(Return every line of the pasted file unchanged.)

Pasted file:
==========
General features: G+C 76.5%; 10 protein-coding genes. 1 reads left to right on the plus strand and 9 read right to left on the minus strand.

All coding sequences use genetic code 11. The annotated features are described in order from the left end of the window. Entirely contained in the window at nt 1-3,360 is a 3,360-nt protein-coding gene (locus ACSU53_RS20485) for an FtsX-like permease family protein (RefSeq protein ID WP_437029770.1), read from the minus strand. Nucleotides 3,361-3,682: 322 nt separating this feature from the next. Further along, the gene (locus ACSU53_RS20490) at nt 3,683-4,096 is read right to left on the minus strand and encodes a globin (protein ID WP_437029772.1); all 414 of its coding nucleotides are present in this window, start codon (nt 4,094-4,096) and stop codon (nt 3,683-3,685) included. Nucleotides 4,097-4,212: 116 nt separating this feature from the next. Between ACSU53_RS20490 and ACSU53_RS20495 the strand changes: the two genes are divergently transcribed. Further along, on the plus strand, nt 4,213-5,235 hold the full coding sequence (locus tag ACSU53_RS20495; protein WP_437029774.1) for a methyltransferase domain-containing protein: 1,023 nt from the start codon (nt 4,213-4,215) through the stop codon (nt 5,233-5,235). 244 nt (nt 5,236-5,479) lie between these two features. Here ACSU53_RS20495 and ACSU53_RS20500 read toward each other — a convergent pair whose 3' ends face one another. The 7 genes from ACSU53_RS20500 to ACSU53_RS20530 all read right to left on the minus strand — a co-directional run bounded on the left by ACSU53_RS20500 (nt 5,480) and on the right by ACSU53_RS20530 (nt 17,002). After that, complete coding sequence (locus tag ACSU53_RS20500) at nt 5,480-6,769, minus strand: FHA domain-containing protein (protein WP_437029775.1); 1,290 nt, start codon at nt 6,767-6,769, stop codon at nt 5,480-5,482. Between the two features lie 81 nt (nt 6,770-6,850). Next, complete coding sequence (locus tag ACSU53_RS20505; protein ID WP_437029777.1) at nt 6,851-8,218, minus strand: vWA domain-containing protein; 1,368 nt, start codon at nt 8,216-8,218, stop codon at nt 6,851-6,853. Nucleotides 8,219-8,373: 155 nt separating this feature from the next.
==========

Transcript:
General features: G+C 76.5%; 10 protein-coding genes. 1 reads left to right on the plus strand and 9 read right to left on the minus strand.

All coding sequences use genetic code 11. The annotated features are described in order from the left end of the window. Entirely contained in the window at nt 1-3,360 is a 3,360-nt protein-coding gene (locus ACSU53_RS20485) for an FtsX-like permease family protein (RefSeq protein ID WP_437029770.1), read from the minus strand. Nucleotides 3,361-3,682: 322 nt separating this feature from the next. Further along, the gene (locus ACSU53_RS20490) at nt 3,683-4,096 is read right to left on the minus strand and encodes a globin (protein ID WP_437029772.1); all 414 of its coding nucleotides are present in this window, start codon (nt 4,094-4,096) and stop codon (nt 3,683-3,685) included. Nucleotides 4,097-4,212: 116 nt separating this feature from the next. Between ACSU53_RS20490 and ACSU53_RS20495 the strand changes: the two genes are divergently transcribed. Further along, on the plus strand, nt 4,213-5,235 hold the full coding sequence (locus tag ACSU53_RS20495; protein WP_437029774.1) for a methyltransferase domain-containing protein: 1,023 nt from the start codon (nt 4,213-4,215) through the stop codon (nt 5,233-5,235). 244 nt (nt 5,236-5,479) lie between these two features. Here ACSU53_RS20495 and ACSU53_RS20500 read toward each other — a convergent pair whose 3' ends face one another. The 7 genes from ACSU53_RS20500 to ACSU53_RS20530 all read right to left on the minus strand — a co-directional run bounded on the left by ACSU53_RS20500 (nt 5,480) and on the right by ACSU53_RS20530 (nt 17,002). After that, complete coding sequence (locus tag ACSU53_RS20500) at nt 5,480-6,769, minus strand: FHA domain-containing protein (protein WP_437029775.1); 1,290 nt, start codon at nt 6,767-6,769, stop codon at nt 5,480-5,482. Between the two features lie 81 nt (nt 6,770-6,850). Next, complete coding sequence (locus tag ACSU53_RS20505; protein ID WP_437029777.1) at nt 6,851-8,218, minus strand: vWA domain-containing protein; 1,368 nt, start codon at nt 8,216-8,218, stop codon at nt 6,851-6,853. Nucleotides 8,219-8,373: 155 nt separating this feature from the next.